Wednesday, May 28, 2014


The Everyday

The great storms

are behind you now.

Back then you never asked

why you were or

where you came from, where you were going,

you were simply a part of the storm,

the fire.

But it's possible to live

in the everyday as well,

the quiet gray day,

to plant potatoes, rake leaves,

or haul brush.

There's so much to think about here in this world,

one life's not enough.

After work you can roast pork

and read Chinese poetry.

Old Laertes cleared brambles

and hoed around his fig trees,

and let the heroes battle it out at Troy.

Erratic Boulder

What an extraordinary place

to settle on,

on a ledge, poised

on the brink.

Don't you value your own success?

Let Me Be Like the Dung Beetle

Sorrow has settled over me

and weighs me down in a warm straw bed.

Let me at least move,

test my strength, lift this slab of sod —

let me be like the dung beetle

in spring when it digs itself out from the dung heap.


If you can make a poem

a farmer finds useful,

you should be happy.

A blacksmith you can never figure out.

The worst to please is a carpenter.

This Is the Dream

This is the dream we carry through the world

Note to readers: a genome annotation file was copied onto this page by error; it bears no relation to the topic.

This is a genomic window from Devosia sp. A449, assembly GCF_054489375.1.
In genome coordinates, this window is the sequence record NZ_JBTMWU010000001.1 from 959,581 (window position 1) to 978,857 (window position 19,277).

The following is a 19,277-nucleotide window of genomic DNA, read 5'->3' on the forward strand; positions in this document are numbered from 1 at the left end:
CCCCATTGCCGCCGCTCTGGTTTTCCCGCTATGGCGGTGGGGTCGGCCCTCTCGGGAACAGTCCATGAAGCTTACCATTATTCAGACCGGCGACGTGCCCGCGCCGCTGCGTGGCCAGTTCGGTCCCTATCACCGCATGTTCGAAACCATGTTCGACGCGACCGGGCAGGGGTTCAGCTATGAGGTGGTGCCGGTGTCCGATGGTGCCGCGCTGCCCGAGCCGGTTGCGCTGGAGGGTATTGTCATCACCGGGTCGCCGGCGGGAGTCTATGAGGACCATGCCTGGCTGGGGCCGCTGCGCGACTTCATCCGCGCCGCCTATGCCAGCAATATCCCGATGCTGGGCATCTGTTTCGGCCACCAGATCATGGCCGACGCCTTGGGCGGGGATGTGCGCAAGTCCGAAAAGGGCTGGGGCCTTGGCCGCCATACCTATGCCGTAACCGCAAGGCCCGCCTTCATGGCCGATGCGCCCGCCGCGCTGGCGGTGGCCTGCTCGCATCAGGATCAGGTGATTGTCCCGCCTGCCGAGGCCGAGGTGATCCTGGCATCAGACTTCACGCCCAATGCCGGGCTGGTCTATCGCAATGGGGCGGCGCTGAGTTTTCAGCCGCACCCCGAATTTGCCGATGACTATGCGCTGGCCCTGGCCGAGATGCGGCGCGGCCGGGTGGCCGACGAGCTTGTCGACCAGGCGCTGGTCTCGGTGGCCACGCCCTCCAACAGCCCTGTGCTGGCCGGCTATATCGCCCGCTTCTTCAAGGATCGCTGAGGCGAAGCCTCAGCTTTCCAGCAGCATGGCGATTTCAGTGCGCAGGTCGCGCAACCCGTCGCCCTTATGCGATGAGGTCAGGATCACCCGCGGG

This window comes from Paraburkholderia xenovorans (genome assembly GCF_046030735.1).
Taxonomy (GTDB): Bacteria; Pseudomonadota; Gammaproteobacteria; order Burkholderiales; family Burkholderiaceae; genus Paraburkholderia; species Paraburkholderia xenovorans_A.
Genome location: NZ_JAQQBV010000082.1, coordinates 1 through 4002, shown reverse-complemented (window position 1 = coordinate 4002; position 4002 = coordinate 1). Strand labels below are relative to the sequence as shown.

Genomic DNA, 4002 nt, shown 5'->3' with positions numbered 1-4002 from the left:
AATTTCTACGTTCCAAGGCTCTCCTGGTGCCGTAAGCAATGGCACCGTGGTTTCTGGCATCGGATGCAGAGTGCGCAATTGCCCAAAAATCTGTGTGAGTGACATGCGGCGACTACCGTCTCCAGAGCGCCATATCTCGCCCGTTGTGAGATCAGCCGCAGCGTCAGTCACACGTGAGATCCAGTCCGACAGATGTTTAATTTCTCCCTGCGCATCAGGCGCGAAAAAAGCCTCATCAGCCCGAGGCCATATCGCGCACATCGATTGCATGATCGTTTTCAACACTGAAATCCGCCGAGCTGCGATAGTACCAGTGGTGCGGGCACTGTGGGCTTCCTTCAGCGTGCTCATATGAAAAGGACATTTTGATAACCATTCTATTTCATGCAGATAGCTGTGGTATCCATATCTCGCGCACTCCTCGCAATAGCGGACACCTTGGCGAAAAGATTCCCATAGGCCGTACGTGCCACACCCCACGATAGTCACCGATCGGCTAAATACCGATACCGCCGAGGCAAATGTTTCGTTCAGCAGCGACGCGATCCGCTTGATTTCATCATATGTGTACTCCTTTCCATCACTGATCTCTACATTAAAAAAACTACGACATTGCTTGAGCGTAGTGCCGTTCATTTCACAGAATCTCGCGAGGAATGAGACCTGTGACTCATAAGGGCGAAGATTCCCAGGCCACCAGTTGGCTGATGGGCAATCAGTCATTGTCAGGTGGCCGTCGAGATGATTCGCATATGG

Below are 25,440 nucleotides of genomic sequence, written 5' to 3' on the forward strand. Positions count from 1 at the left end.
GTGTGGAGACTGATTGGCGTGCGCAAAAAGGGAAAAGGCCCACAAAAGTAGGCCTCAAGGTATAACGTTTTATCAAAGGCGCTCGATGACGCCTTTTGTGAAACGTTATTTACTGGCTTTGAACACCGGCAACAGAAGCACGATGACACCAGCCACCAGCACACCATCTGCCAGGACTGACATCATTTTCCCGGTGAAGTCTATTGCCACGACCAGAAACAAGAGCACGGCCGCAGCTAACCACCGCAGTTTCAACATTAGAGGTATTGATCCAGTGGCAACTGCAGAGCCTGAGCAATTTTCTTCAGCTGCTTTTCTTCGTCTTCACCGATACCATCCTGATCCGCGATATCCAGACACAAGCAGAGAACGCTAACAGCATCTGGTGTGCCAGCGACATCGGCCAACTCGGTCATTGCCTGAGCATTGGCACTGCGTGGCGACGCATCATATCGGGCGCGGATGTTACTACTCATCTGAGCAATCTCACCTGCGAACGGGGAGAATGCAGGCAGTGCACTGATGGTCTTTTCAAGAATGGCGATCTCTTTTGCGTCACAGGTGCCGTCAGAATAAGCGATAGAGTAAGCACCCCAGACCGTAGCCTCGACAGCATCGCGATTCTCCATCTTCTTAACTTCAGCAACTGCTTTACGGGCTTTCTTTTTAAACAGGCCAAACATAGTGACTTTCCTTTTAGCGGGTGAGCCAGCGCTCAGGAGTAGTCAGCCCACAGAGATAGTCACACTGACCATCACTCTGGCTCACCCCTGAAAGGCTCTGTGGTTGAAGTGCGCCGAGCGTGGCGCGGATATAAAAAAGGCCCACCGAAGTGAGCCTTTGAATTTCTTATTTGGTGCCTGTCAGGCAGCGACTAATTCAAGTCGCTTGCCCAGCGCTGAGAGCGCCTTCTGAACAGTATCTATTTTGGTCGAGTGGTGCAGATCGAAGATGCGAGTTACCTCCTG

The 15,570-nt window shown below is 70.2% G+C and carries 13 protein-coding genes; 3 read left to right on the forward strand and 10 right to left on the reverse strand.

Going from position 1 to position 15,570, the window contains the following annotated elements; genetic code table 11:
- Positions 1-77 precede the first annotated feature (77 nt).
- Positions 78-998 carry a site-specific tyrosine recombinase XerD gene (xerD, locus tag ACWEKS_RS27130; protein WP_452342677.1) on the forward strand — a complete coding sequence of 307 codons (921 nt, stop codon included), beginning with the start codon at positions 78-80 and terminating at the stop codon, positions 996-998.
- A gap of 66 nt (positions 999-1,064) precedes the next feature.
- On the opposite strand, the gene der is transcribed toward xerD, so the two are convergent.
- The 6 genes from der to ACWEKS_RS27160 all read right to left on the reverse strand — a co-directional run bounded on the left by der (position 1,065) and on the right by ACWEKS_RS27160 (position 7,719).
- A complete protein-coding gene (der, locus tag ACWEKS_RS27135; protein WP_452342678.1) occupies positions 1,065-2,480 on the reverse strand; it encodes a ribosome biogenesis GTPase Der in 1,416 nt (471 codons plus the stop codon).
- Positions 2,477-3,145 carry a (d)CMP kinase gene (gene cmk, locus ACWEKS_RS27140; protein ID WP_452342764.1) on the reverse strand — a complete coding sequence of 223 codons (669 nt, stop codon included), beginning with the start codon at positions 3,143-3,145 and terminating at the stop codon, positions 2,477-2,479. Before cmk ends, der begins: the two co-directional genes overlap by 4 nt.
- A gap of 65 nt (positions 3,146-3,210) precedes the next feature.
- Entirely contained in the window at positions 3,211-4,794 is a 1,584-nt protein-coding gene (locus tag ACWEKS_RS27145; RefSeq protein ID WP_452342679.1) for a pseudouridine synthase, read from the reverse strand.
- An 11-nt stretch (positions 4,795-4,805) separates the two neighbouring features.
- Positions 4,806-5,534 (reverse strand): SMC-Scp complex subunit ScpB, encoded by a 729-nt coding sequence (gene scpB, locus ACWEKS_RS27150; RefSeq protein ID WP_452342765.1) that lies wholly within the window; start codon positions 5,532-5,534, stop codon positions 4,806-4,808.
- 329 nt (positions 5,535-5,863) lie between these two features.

that something fantastic will happen

that it has to happen

that time will open by itself

that doors shall open by themselves

that the heart will find itself open

that mountain springs will jump up

that the dream will open by itself

that we one early morning

will slip into a harbor

that we have never known.


Not By Car, Not By Plane 

Not by car,

not by plane —

by neither haysled

nor rickety cart

— or even by Elijah's chariot!

You'll never get farther than Basho.

He got there by foot.

Animal Grave

Just a hollow

in the ground now,

sunk down,

stones have covered it over,

earth and leaves

have filled it


You pause a moment,

it's hardly

worth noticing,

a deer hoof

would barely

trip over it

— not now. 

Mountains Don't Attract Me Anymore

The mountains don't attract me anymore.

I've lived long enough between cold snowfields.

I will find my way in the woods, listen

to fall wind, and stop at the frozen ponds,

engage with streams. Even late in the year

you can find good berries there.

You have to cross mountains if that's not enough.

Peaks stand there, so you know where you are.


How Long Did You Sleep?

Dare you do this —

open your eyes

and look around?

Yes, you're here

here in this world,

you're not dreaming,

it's just as

you see it, things here

are like this.

Like this?

Yes, just like this,

not otherwise.

How long did you sleep?

I Pass the Arctic Circle

A man on the train points out the cairn on the mountain.

We're passing the Arctic Circle, he says.

At first we don't see any difference,

to the north the land looks the same,

but we know where we're headed.

I wouldn't have noticed this little event

if I hadn't, one of these days, passed seventy.


(Norway 1904~1994)

The Dream We Carry

selected and Last Poems
translated by Robert Bly and Robert Hedin
Copper Canyon Press 2008

All translations above by Robert Hedin except where noted "RB" [Robert Bly]